Wholesale reverse mortgage endorsements fell 13.3% during December, while retail originations gained 8.5% according to data from Reverse Market Insight (RMI).
Broker business fell to 2,207 units during the month while retail endorsements came in at 4,343 units. Overall, combined totals show a flat line from November to December 2010, falling by a single endorsement from 6,651 in November to 6,650 in December.
RMI suggests the decrease in broker business stems from increased regulatory pressure and higher costs for brokers. If that’s the case, RMI says, the industry is likely to see consolidation as brokers join up with bankers in the coming months.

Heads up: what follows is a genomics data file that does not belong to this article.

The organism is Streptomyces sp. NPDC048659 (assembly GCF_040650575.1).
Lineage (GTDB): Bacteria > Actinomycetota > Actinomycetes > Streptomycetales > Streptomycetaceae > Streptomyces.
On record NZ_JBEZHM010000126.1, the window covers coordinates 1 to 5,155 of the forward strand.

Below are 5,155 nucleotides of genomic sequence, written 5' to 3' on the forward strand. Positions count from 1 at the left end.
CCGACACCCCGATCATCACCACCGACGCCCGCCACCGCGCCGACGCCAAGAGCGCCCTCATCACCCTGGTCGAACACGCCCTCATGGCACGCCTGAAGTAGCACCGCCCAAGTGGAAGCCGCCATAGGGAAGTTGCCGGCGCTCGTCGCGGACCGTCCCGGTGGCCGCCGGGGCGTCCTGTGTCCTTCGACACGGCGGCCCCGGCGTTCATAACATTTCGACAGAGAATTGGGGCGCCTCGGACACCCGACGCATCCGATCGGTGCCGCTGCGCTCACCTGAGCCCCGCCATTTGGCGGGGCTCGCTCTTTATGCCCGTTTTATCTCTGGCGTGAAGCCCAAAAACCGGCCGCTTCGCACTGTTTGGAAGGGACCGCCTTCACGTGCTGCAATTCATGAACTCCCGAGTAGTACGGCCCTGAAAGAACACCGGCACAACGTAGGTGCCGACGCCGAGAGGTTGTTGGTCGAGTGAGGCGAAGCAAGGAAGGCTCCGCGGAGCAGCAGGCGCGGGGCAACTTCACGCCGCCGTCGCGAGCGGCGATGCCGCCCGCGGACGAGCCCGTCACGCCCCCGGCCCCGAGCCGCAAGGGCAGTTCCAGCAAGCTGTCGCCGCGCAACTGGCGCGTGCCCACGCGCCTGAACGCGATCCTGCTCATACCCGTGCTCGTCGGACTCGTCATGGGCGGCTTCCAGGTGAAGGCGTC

“Because of the revenue disadvantage created by the regulation, brokers are finding ways to become a lender closing their own loans, which usually means consolidation with either an existing bank or multiple brokers coming together to form one new lender,” says John Lunde, RMI president.
In terms of specific wholesaler positioning, according to Department of Housing and Urban Development (HUD) data, MetLife maintained its number one wholesale lender spot with 707 HECM units. Bank of American followed in the second position with 452 reverse mortgages in December, just months before announcing its exit from the business in February. Generation Mortgage was third with 240 HECM units and Urban Financial a close fourth with 237 units. Wells Fargo rounded out the top 5 with 152 HECM units.
View a full copy of the RMI report here.
Written by Elizabeth Ecker